Bangalore Current Affairs - 2019
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The GST council has decided to slash the tax rate on under-construction residential properties and the affordable housing projects category.
Decision of GST council
- The GST council has reduced the GST rate for under construction from the present 12 per cent to 5 per cent.
- The GST rate for affordable housing category is now 1 per cent compared to the present 8 per cent.
- The new rates will be applicable from April 2019.
- For both under construction and affordable housing category the builders would not be able to claim the input tax credit (ITC) which they used to get when the tax slabs of 8 per cent and 12 per cent were applicable.
- To ensure that the benefits of tax reduction are passed on to the consumers the government has created more conditions, especially for the affordable housing category.
- Houses under the affordable housing category.are divided into two categories metro and non-metro.
- In metro areas of Delhi NCR (limited to Delhi, Noida, Greater Noida, Ghaziabad), Mumbai, Kolkata, Chennai, Hyderabad and Bangalore, the eligibility for affordable housing would be properties worth Rs 45 lakh and 60 sq metre carpet area and in non-metro cities it would be Rs 45 lakh and 90 sq metre.
- The law committee has been mandated to frame the transition rules for those already in construction.
- The government has created a safety net to ensure that the removal of input tax credit doesn’t drive the sector to the cash-based one, especially in black by mandating the builders selling houses under the normal and affordable category to procure a large percentage of their inputs from GST registered suppliers.
This decision of the GST council is expected to push demand and increase sales of under-construction properties. The new norms may even bring many more properties, even in the premium segment, into the affordable category.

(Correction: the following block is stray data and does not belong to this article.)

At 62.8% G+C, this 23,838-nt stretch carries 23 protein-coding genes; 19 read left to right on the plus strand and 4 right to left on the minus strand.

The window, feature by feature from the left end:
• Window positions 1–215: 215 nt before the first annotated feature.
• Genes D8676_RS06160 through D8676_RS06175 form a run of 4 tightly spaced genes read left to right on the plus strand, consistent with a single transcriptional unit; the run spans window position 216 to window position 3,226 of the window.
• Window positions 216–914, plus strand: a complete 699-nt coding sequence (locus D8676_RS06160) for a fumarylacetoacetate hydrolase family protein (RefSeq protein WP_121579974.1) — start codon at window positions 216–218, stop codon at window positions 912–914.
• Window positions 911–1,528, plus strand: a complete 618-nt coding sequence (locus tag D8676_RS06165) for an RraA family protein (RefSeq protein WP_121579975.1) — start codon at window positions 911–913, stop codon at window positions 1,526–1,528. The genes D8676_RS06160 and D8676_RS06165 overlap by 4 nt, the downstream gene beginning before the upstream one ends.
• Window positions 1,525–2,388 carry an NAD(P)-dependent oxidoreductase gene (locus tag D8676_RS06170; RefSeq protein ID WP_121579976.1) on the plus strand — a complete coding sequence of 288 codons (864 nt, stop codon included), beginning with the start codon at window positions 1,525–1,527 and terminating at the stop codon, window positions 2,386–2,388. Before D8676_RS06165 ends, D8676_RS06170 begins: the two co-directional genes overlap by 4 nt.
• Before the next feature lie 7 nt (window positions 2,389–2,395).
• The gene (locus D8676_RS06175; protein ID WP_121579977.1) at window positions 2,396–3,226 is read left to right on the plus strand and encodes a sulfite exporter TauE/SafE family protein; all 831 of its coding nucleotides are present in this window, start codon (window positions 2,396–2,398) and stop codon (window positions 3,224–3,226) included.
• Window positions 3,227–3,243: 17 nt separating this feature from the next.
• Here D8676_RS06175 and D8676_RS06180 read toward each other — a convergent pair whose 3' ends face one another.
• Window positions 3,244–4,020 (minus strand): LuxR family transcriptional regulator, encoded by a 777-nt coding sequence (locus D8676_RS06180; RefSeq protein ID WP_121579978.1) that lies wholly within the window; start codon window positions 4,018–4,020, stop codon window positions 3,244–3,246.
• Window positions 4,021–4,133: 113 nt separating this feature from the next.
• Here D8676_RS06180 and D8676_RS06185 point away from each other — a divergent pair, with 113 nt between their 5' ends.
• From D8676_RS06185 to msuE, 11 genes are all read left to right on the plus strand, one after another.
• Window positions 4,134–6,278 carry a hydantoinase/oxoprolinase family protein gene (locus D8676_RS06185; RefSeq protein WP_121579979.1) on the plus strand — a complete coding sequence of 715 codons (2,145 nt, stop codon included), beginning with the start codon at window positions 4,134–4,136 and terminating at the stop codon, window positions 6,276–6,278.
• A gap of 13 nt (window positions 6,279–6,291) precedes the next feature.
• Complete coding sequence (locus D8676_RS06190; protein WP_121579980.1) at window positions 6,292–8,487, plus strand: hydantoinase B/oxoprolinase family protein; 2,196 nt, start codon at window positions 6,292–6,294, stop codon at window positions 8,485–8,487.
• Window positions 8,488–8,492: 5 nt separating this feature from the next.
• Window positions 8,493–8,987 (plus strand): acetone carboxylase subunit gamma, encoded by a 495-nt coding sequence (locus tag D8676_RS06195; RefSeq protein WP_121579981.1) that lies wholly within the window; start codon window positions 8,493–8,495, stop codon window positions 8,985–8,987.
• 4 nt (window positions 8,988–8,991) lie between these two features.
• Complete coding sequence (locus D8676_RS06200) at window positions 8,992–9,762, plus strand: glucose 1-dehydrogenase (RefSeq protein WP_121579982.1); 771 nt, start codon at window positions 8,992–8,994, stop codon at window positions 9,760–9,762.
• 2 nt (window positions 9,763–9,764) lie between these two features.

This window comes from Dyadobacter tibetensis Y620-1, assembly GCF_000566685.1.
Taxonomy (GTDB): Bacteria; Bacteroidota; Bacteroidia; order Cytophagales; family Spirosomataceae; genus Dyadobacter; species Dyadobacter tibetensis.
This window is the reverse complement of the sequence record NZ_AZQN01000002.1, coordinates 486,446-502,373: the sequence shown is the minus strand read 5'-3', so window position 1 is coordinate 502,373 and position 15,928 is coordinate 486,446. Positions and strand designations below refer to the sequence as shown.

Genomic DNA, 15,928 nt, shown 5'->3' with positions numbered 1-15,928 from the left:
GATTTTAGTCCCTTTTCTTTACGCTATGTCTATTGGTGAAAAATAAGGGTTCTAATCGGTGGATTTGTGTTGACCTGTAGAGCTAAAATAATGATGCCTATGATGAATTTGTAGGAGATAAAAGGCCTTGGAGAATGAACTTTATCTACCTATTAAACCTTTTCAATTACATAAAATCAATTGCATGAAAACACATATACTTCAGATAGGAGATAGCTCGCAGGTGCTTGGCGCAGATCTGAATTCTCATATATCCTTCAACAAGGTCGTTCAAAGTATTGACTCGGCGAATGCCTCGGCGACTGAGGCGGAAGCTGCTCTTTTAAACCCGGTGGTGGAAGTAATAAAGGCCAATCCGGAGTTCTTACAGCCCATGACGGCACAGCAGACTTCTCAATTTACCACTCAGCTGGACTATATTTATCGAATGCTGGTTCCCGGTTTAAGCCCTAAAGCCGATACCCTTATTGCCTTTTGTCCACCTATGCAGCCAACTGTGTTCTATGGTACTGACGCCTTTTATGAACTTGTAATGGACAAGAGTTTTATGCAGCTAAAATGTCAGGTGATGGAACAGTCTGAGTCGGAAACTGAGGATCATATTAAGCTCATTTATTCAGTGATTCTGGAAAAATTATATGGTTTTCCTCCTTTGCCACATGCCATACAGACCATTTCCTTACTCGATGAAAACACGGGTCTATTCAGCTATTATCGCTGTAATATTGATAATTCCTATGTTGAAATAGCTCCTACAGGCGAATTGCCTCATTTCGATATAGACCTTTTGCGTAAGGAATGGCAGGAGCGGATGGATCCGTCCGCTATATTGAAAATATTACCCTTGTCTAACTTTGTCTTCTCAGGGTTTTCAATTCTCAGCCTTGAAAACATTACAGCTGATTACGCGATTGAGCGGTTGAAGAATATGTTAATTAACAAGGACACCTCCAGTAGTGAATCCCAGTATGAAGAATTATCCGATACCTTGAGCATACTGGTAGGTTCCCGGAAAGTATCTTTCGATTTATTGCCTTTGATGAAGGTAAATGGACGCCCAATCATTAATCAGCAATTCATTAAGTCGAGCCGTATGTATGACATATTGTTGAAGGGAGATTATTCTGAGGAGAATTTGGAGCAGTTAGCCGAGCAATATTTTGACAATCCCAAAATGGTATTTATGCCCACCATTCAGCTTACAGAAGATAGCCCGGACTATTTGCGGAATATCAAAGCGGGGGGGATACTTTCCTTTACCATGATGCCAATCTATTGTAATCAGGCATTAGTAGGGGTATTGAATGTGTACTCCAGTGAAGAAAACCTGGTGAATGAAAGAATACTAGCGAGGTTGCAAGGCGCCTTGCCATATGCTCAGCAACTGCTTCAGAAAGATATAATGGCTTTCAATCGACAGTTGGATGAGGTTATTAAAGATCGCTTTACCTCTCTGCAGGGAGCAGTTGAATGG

The High Court of Karnataka has denied bail to Jayalalitha in the disproportionate assets case. The Special Public Prosecutor raised no objection to granting of bail to Jayalalitha. The lawyer for the defense, Ram Jethmalani, argued vehemently for the release of Jayalalitha, calling it a case of political vendetta. He cited the case of Lalu Prasad Yadav being granted bail by the SC (after being convicted in the fodder scam) as a precedent to take into consideration while deciding whether bail must be granted to Jayalalitha.
Jethmalani also prayed for the suspension of the sentence pending appeal.
Rationale behind judgment
Justice Chandrasekhara refused to grant bail saying that there were no grounds for the Court to grant bail. Citing SC judgments, he opined that corruption amounted to violation of basic human rights, and that it led to economic imbalances in society. The judge also said that the SC had made it clear that cases relating to corruption must be fast-tracked.
He also refused to consider the Lalu Yadav case as a precedent, because he had been granted bail by the SC on an appeal from the HC judgment that denied him bail. Also, he had spent 10 months in jail already when the SC granted him bail. Jayalalitha, on the other hand, has not been in jail even for a month.
The judge also refused to suspend the judgment of the Special Court. He cited several cases of the SC under the Prevention of Corruption Act to validate his ruling that the case was not fit for granting either bail or suspension of sentence.
Future course of action
Jayalalitha’s legal team is likely to appeal the judgment denying bail in the SC. It is also expected that she will ask for a suspension of the four year sentence awarded by the Special Court Judge.
Disproportionate Assets Case
Jayalalitha was the first serving CM to be convicted in a corruption case when a Special Court convicted her of holding assets disproportionate to her income. She was sentenced to four years prison and a fine of Rs. 100 crore. Also, she has been disqualified from contesting elections for the next 10 years under the Representation of People’s Act.